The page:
The M/V Rena pictured aground on the Astrolabe Reef on October 8, 2011. Photo: Dudley Clemens/Maritime New Zealand

Following six weeks of intensive operations in often challenging sea conditions, Resolve Salvage & Fire this week announced the removal of the first 600 tons of steel from the bow section of the stricken MV Rena wreck off Tauranga, New Zealand.  For many, the milestone, or any milestone for that matter, could not come soon enough. After all, next week (October 5th) marks the one year anniversary of its grounding on Astrolabe Reef.

Piece by piece, salvage crews from Resolve have spent the last 6 weeks removing wreckage using helicopters and a transport barge. Also on site is the RMG 280 crane barge with the ability to raise pieces of steel weighing up to 40 tons, much bigger than the helicopter can manage.

Air lift operations underway on August 15. A helicopter picks up oxygen bottles for transport to the salvage team on board the Rena, for the cutting operations. Cut sections of the Rena lie on the transport barge for later removal from the site. Photo: RESOLVE Marine Group, Inc.

Of course, finding a method of removal has been no easy task. Due to the precarious position of the wreck’s bow on the Astrolabe Reef, and the nationwide concern in New Zealand over the country’s already worst environmental disaster, Resolve chose to attack the wreck using helicopters and cranes over a number of other possible proposals.

Speaking about the salvage operation, Frank Leckey, who is Resolve’s Salvage Master in charge of the MV Rena, said, “We now have our team of divers from the U.S. and our RMG 280 crane barge from Singapore for the underwater phase of wreck removal, now that the seas are expected to be calmer with the seasonal change. The crane barge can access the bow from deep water, far enough away to avoid the reef but close enough to lift the cut sections from the wreck onto a barge. The crane can remove much larger pieces than the helicopters, –up to 30 tons — so we have helicopter, crane and underwater dive operations all underway simultaneously.”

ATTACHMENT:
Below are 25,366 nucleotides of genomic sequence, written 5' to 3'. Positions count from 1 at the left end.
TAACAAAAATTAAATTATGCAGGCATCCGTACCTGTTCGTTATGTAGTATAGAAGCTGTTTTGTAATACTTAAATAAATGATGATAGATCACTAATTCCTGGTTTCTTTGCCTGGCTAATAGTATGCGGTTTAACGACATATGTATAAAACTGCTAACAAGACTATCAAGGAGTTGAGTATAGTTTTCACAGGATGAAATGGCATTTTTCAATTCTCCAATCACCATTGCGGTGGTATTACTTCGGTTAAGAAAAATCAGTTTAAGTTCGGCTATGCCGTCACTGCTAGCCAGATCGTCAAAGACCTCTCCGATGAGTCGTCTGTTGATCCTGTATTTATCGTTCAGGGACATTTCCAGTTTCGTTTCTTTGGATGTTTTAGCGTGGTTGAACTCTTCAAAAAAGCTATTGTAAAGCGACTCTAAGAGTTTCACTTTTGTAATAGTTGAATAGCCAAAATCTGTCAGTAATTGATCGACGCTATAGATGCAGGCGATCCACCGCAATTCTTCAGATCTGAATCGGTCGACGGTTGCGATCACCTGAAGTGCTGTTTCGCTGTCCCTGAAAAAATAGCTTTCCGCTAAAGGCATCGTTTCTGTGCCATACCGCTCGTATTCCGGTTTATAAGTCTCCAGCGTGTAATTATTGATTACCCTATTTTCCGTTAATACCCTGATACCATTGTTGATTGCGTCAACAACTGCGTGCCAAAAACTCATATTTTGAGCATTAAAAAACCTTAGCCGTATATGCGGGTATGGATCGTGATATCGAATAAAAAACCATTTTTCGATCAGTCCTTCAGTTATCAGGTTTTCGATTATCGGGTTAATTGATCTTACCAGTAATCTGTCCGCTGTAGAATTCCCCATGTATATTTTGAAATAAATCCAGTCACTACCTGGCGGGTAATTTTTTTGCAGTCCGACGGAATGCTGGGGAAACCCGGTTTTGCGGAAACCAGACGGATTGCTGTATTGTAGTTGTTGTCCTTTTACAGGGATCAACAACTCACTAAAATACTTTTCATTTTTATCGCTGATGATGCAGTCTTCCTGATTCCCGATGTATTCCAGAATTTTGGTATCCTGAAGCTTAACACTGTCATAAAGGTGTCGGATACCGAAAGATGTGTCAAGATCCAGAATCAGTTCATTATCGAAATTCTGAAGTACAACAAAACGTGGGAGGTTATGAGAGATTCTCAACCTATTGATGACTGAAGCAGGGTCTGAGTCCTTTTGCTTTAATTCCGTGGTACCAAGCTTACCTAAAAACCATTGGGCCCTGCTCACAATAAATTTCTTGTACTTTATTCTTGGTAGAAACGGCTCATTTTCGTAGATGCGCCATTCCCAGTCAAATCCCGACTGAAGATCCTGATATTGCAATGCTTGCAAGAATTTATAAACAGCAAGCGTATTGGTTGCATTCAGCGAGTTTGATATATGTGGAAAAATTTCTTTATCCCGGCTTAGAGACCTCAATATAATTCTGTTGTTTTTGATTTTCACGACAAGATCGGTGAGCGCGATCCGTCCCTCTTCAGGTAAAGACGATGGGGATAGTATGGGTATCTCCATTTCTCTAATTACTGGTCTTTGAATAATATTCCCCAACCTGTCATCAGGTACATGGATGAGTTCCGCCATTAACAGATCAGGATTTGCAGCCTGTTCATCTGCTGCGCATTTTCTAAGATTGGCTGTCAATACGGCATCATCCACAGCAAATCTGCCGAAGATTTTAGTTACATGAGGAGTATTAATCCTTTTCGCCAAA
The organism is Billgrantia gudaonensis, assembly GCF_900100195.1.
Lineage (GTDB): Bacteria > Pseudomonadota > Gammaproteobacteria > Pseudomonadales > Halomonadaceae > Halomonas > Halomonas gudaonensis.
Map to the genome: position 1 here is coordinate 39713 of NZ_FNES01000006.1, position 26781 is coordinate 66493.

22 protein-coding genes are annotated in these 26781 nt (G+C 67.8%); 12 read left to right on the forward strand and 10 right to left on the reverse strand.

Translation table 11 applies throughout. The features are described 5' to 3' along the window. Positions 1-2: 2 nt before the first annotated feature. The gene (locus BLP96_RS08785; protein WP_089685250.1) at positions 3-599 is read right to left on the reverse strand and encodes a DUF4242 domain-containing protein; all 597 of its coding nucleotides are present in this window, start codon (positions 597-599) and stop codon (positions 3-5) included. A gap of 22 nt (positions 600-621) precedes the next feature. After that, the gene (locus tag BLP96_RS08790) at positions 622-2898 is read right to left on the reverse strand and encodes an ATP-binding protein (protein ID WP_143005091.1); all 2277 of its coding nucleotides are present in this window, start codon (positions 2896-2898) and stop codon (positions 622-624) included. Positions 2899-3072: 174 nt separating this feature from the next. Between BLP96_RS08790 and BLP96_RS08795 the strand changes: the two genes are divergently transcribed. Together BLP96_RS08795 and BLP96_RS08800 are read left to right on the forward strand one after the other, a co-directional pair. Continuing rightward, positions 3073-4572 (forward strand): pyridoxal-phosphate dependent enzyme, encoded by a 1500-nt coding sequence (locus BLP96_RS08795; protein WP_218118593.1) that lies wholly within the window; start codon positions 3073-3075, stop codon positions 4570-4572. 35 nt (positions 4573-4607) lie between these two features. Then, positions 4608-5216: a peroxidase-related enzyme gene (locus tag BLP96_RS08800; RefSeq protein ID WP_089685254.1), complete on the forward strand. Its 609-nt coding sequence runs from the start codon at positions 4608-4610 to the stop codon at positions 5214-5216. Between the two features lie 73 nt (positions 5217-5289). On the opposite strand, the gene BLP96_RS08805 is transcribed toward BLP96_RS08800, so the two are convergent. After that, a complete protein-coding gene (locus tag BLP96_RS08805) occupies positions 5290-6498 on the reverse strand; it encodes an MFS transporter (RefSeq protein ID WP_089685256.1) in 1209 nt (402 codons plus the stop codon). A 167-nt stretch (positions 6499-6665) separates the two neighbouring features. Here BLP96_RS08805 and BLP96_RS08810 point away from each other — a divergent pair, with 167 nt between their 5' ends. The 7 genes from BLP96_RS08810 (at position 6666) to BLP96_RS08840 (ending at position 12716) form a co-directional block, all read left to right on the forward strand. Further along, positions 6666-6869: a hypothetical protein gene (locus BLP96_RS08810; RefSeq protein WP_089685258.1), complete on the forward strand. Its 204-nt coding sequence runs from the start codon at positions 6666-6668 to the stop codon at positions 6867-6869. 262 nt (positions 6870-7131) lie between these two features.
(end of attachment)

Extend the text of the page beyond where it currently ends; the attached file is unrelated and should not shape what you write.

Weather has not always cooperated either. Strong winds and high seas up to six meters have interrupted the salvage operation on more than one occasion, forcing salvors to suspend operations.

“The wreck lies at a 34-degree angle,” Leckey said. “Combine that with significant movement when the wind or seas pick up and you have a dangerous situation. We have a full time health and safety officer monitoring all aspects of the operation.”

All-in-all progress is being made, albeit slower than some may like. Resolve says that it hopes to be able to reduce the wreck to a point where it is no longer visible on the water, by early 2013.

On Board The Rena Wreck – Photos and Video

[youtube]http://www.youtube.com/watch?v=nI51AmsF6r8[/youtube]

A technician cuts and removes side shell sections at the prow. The helicopter above and outside the photo frame has a line attached to the piece being cut. The helipad was erected on the prow to facilitate access. Photo: RESOLVE Marine Group, Inc.

Rena’s bow on September 10. Photos: RESOLVE Marine Group, Inc.

Speaking of angles, here’s a good shot showing what crews are dealing with. Photo: RESOLVE Marine Group, Inc.

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